Feeding trolls with honest questions - Continued

I promised to follow up on the conversation I was having with the Christian evangelizing on an atheist discussion board, and we're in luck, it continued.
Hi Mike,

I would have to say that your humanism sign over to the right of your blog caught my attention this morning.

Could you explain to me, in 1 paragraph what humanism means to you?

I am here to share Christ with you.

That means tell you God loves you, which He does and what he has done for you to be forgiven.
As a follower of Jesus, we must stay with the gospel message.That is why I only post what I have. If I could answer all of your questions, it still would not have anything to do with you believing the gospel message.It is the Holy Spirit working in your life that convinces you and convicts you, not me or anyone else.

I have to work for 24hrs, so I will not get back to you until Tuesday.
Have a good Monday.

I was happy to answer his question about what I take from the philosophy of Humanism, but I also wanted to give him one more chance to address my questions.

Shawn, I’d love to help you better understand humanism. I find it ironic and amusing that you want me to keep it short, but no problem I can be concise.

Humanism is the belief that:
  • Every human life has inherent value; it is not defined by an outside force or god.
  • As social creatures we have a need to live in cooperative groups, therefore we have a responsibility to each other to behave morally.
  • We must make rational decisions about right and wrong based on human needs and interests. This means making choices about actions and policy based on observation, experimentation and rational analysis. Basing them on superstitions, prejudices, and other unsubstantiated claims (religious or otherwise) is unethical.
  • This is the only life that we are certain we get, and should make the most of it for ourselves, for our community, and for the next generation. Time spent concerned about a hypothetical afterlife is time wasted.

"Live a good life. If there are gods and they are just, then they will not care how devout you have been, but will welcome you based on the virtues you have lived by. If there are gods, but unjust, then you should not want to worship them. If there are no gods, then you will be gone, but will have lived a noble life that will live on in the memories of your loved ones."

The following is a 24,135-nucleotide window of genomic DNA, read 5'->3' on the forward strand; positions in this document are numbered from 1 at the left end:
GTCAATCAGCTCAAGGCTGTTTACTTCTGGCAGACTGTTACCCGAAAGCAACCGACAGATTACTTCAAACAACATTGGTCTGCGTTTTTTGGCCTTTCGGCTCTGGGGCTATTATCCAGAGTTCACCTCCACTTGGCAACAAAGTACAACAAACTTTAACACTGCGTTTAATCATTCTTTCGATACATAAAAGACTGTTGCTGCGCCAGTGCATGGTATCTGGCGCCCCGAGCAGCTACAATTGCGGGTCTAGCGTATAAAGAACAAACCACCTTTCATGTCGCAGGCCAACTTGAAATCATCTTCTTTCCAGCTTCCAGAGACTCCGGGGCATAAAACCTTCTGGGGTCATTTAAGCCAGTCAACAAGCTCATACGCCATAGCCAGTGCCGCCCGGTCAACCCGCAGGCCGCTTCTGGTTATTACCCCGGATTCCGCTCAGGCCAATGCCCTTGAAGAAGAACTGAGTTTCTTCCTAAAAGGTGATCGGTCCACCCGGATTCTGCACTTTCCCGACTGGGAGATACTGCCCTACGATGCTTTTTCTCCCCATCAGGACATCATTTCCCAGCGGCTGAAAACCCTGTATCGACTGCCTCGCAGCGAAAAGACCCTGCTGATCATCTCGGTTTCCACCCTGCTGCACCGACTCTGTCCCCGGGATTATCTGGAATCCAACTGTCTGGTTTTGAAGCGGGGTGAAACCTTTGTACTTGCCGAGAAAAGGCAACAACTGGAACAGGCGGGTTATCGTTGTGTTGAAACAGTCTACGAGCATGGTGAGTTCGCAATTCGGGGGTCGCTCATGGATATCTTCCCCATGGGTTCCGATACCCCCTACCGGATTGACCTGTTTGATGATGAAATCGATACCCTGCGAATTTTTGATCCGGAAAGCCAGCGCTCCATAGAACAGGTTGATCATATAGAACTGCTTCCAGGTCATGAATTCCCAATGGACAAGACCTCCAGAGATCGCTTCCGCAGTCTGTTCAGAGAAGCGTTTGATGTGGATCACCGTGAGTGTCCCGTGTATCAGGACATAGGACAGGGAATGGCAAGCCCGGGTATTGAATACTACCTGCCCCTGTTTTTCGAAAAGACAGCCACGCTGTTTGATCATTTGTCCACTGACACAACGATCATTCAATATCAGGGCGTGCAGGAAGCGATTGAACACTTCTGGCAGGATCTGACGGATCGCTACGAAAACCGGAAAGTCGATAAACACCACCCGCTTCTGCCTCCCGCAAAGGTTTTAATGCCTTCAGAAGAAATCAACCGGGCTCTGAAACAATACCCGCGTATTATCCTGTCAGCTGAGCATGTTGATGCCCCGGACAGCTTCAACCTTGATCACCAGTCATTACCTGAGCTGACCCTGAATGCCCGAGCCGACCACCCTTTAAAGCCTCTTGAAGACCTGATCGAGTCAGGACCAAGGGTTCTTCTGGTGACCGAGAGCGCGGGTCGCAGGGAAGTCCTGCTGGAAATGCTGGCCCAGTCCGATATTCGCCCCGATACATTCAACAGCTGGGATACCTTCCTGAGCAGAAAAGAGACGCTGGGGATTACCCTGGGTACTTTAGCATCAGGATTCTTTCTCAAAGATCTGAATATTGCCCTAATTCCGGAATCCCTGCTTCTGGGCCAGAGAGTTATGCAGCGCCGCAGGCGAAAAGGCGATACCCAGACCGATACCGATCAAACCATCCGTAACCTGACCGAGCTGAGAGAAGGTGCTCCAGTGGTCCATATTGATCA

— Marcus Aurelius

I quote Marcus Aurelius because he says it so eloquently, but his words should stand on their own without the authority of his name attached.


The reason I am hounding you for answers Shawn, is because even if there is truth to the Gospel message, that does not make it a good message. Those two questions are just a small sampling of many problems I have with the message itself. If the gospel stories are true then god appears to be unethical for requiring human sacrifice. And yet at the same time it also appears that the sacrifice is a charade, because after dying god rises again and returns to heaven. How do you deal with these problems?

To put this in another way: I’m not asking these questions because I don’t believe scripture; I stopped believing scripture because, among other things, no one could answer these questions. Can you answer them? If not, will you say so and acknowledge that these pose a significant problem to the idea that your god is moral and benevolent?

I look forward to hearing back from you when you get a chance.

I was hoping to hear his thoughts on Humanism, if he thought it was a good or bad philosophy and why. If he objected to the assertion that we don't need outside forces for our lives to having meaning and values. And of course I was hoping that just maybe he would address the questions I keep posing and rephrasing for him. This was his reply today.
Our God is a loving, caring, just, merciful, and patient.
Without the shedding of blood there can be no remission of sins.